Most of the controversy about public libraries and obscenity these days has been about whether or not Internet "porn filters" should be installed. But now comes a protest so low-tech it seems quaint:
Fort Wayne man is on a mission to ban what he calls pornography at the Allen County Public Library.
Mike Hinkle says he was surprised and mortified at what he saw on a movie that he checked out of the library, along with a handful of others. "I can't tell you what's on it because... it's just sick!" he tells Newschannel 15.
The movie he's talking about it called "Short Bus". It's an unrated film that includes explicit sexual content, as advertised on the front of the DVD.
The legal term, by the way, is "obscenity," not "pornography." No court has ever ruled that it's constitutionally protected, but justices have always had trouble defining what it is exactly. In 1973, the Supreme Court more or less gave up, saying that it depended on what the average person would think based on community (rather than national) standards. Apparently, Variety magazine has called the movie in question "the most sexually graphic American narrative feature ever made outside the porn industry." I have no idea who the average person in Fort Wayne is, let alone what he or she would think of the movie. That would be up to Prosecutor Karen Richards to figure out, and I doubt she'd be interested.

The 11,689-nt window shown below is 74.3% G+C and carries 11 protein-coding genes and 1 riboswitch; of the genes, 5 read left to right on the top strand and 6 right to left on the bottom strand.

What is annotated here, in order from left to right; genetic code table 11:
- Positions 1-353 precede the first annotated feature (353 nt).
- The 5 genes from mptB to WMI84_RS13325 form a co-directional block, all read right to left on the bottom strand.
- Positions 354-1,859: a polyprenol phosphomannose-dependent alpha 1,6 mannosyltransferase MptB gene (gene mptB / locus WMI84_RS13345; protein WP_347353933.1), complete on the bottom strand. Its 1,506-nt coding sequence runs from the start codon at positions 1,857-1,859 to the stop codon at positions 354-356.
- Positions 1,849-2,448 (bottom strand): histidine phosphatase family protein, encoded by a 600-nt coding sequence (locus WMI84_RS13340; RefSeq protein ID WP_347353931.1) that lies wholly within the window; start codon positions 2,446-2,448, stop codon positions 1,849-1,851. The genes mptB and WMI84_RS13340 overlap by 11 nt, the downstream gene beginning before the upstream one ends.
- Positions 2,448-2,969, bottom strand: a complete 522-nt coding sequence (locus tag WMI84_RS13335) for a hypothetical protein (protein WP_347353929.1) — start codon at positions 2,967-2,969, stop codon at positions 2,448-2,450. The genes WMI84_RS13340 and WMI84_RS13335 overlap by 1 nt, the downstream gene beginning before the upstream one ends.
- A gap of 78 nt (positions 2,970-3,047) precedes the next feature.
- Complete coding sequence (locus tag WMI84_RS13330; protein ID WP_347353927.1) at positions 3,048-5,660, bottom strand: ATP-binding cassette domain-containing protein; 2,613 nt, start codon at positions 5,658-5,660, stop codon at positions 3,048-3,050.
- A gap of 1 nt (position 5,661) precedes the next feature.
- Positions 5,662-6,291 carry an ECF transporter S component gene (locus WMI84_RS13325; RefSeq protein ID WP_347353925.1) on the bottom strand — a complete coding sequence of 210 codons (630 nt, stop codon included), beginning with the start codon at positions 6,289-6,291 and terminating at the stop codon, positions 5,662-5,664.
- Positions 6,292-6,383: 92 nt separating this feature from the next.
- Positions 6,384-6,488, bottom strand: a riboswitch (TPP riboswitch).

It's an interesting question whether "community standards" even mean anything anymore. The vilest stuff isn't just available in dirty bookstores or adult-movie houses. It's all there on the Internet. For what it's worth, I think the universal availability of "adult material" is reason enough not to have it at the library. If those who are interested can easily find what they want, it isn't exactly "censorship" to decide not to make it freely available through tax dollars. I don't see any particular need to have Playboy or Hustler there, either. Libraries have limited space and budgets -- for every one thing they do decide to stock, they have to leave out thousands. Let's set a "community standards" here.